Come to Google "and change the world"

Go to Google for the money, not the food
Go to Google for the money, not the food

If you happen to become employed by Google, Eric Schmidt has warned that the company's 'perk' culture is not a reason to work for the company, citing that you should see the job as "changing the world" and not focus on the freebies.

Speaking at a Google press conference held this week, Schmidt explained that because of the recession, even the biggest search engine in the world has had to batten down the hatches when it comes to money, but this doesn't mean that Google employees shouldn't stop being passionate about what they do.

The company in recent months has disbanded some of its perk culture, including childcare and some free food, but if this was the reason Googlers came to work then they've got it all wrong.

"Google pays very well. Google is clearly a growth company, by any metric. And people at Google don't work for those reasons at Google," Schmidt explained.

"We don't want them to come to Google for those reasons. We want them to come to Google to change the world."

Life is short

After this, Schmidt's speech got even more profound, almost making you forget that it came from the mouth of an on-paper billionaire.

In it he explained that if you work for Google then expect to be paid handsomely for what you do: "Life is short. And everybody here understands that. Life is short; you should work on the things that are most important. If you want to work on what Google is working on – cloud computing, search, all the things that we talk about all the time – then come to Google and we will pay you well."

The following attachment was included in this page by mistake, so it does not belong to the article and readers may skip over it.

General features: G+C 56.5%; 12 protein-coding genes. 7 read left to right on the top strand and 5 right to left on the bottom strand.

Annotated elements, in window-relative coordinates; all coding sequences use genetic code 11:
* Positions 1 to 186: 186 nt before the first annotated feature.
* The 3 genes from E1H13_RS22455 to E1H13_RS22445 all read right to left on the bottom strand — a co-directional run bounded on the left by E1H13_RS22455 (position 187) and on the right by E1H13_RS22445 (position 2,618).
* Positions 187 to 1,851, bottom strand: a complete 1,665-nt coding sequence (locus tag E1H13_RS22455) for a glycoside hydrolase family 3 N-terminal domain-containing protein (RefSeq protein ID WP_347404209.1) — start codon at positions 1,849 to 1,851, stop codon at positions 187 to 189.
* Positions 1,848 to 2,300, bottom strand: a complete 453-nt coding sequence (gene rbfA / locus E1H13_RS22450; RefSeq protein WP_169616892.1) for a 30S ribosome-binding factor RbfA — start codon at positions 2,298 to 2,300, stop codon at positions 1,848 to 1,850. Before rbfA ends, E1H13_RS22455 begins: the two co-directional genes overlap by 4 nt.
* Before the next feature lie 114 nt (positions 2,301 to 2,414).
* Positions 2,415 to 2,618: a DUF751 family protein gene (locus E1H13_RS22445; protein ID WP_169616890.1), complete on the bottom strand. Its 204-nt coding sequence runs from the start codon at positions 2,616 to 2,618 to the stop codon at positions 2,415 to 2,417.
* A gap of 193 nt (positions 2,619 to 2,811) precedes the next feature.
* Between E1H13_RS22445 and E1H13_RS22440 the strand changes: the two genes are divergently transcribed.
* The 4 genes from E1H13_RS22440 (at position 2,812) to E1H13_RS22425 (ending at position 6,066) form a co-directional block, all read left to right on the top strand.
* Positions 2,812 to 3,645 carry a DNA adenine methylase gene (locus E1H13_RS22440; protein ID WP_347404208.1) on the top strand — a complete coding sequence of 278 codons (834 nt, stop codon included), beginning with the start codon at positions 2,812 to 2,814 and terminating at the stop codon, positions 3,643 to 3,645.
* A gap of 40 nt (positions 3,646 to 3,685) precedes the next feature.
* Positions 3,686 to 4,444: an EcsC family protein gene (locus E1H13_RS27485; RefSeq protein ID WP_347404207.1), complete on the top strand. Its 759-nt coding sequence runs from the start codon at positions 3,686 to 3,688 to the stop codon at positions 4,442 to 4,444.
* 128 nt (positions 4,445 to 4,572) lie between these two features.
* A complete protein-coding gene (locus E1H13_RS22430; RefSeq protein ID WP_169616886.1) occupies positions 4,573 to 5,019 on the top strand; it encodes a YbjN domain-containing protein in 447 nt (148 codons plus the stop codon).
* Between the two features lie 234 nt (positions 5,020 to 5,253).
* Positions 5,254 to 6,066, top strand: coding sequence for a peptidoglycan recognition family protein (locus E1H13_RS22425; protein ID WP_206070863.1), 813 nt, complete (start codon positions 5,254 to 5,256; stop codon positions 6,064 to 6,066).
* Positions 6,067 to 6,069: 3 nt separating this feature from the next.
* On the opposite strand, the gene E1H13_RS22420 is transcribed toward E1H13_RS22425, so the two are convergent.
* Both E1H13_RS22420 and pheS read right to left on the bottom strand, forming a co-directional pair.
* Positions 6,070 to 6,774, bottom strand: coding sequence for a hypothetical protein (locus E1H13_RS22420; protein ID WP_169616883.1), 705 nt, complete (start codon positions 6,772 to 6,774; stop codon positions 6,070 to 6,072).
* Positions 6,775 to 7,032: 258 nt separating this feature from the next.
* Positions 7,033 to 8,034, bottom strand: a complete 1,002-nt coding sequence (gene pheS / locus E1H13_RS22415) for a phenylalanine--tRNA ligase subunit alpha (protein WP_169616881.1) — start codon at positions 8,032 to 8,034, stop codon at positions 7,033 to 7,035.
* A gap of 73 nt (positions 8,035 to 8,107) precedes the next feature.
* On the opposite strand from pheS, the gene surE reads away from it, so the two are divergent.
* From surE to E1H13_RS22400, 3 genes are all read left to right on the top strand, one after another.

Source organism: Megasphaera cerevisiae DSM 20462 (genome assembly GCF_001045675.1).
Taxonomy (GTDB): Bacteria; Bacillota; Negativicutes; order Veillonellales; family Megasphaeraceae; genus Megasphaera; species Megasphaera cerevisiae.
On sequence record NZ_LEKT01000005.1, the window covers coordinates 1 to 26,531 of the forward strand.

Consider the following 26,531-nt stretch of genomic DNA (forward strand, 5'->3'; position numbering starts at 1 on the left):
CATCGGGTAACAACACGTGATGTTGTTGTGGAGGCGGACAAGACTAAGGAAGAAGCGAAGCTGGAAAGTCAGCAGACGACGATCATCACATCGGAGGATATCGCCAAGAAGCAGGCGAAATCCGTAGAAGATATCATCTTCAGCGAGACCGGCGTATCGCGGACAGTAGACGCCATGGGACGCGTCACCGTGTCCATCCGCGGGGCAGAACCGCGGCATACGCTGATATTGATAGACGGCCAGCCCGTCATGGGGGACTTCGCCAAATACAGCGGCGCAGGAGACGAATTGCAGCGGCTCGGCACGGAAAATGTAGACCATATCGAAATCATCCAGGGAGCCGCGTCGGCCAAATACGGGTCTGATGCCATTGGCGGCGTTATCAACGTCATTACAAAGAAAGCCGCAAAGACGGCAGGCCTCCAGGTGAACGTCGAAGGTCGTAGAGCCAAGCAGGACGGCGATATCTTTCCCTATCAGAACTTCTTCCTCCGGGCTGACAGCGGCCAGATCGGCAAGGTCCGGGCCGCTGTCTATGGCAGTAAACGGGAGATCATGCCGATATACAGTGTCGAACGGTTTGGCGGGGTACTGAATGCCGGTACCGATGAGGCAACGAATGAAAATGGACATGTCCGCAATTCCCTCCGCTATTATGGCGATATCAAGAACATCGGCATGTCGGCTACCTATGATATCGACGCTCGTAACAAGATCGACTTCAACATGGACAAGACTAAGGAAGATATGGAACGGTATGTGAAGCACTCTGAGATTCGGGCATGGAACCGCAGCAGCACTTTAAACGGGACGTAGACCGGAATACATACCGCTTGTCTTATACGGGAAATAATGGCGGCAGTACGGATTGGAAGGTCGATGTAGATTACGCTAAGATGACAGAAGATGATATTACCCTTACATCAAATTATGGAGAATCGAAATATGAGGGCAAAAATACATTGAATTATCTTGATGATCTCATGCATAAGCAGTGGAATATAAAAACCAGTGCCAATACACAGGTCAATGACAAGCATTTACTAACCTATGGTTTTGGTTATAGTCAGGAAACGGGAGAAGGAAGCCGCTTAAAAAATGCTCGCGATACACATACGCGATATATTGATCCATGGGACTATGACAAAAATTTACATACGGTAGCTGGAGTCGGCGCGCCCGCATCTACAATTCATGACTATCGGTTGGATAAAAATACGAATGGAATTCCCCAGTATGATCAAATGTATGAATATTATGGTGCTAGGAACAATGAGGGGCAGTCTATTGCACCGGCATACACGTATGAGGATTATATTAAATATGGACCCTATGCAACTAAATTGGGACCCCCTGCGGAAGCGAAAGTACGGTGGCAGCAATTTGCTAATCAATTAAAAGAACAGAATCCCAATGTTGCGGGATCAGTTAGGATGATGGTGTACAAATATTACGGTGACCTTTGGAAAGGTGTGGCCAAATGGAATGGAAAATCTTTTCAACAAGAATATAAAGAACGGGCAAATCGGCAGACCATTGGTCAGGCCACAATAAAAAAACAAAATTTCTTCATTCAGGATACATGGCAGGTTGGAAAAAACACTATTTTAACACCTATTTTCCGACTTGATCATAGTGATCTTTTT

Reset the culture

Backing up his cohort, co-founder Sergey Brin also said that the perk culture at Google had to be changed, but this was only a natural thing, explaining: "I think it's important to reset the culture from time to time. And I think several years ago we did that.

"Clearly, people had extrapolated from our past practices what the vision might be. And having actually been there, and knowing the rationale… we decided to, for example, significantly cut down all the snacks that had been available."

As the cold winter of economic discontent bites all around us, at least we are all now safe in the knowledge that Google as a company is more focused on "changing the world" than having a little snack.

Via Business Insider

Marc Chacksfield

Marc Chacksfield is the Editor In Chief, at DC Thomson. He started out life as a movie writer for numerous (now defunct) magazines and soon found himself online - editing a gaggle of gadget sites, including TechRadar, Digital Camera World and Tom's Guide UK. At Shortlist you'll find him mostly writing about movies and tech, so no change there then.